Urban areas can help make clouds and rain fall within or downwind of the city.
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Courtesy of the University Corporation for Atmospheric Research
Weather in Urban Areas
Heavy rainfall often occurs around cities. In fact, cities themselves can affect the weather. Scientists have several different hypotheses that may explain how cities impact rain.
One hypothesis is that the urban heat island effect, which causes warmer temperatures in cities, creates unstable air which leads to rain. Air is unstable when it is warmer than the air around it. The warm, unstable air starts to rise. The air cools as it rises, which allows water vapor within it to condense and form clouds. If the warm, rising air was carrying enough water vapor, those clouds can grow into rainclouds.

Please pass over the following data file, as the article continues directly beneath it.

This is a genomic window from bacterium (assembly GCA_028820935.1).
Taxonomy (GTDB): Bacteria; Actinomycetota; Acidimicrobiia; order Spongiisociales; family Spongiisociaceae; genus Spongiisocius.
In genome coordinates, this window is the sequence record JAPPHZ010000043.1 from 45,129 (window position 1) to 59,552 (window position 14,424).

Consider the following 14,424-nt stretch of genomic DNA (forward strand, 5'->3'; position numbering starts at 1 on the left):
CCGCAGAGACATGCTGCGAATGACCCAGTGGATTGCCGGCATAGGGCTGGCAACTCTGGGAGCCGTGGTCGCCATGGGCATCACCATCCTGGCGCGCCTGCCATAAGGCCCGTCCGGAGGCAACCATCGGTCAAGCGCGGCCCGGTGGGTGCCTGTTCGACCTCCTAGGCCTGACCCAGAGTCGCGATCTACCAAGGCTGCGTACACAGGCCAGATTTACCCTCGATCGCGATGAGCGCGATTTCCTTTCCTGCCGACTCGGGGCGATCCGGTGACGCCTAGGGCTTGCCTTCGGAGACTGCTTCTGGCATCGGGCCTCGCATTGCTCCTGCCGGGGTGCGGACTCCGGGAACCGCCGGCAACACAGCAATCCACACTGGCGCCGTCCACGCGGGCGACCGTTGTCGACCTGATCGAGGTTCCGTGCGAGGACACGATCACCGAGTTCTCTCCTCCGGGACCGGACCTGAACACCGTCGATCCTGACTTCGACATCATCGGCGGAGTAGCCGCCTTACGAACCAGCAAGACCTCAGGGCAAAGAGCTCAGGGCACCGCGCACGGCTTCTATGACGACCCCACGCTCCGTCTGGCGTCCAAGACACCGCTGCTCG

Another hypothesis is that when wind hits the skyscrapers and other tall buildings in a city, it is pushed up higher in the atmosphere. This makes unstable air. The unstable air flows upward and cools, allowing water vapor to condense, forming clouds, which can lead to rain.
Tall buildings might have another effect that causes clouds and rain. As wind approaches the buildings, it may be divided with some of it blowing around one side of the city and some of it blowing around the other side. Past the city, the wind comes back together. It collides, flows upward, cools, and releases water vapor forming clouds.
Air pollution in cities may also affect cloud formation and rain. Water vapor condenses on tiny particles in the air pollution, forming the droplets that make a cloud.
Last modified July 15, 2009 by Lisa Gardiner.
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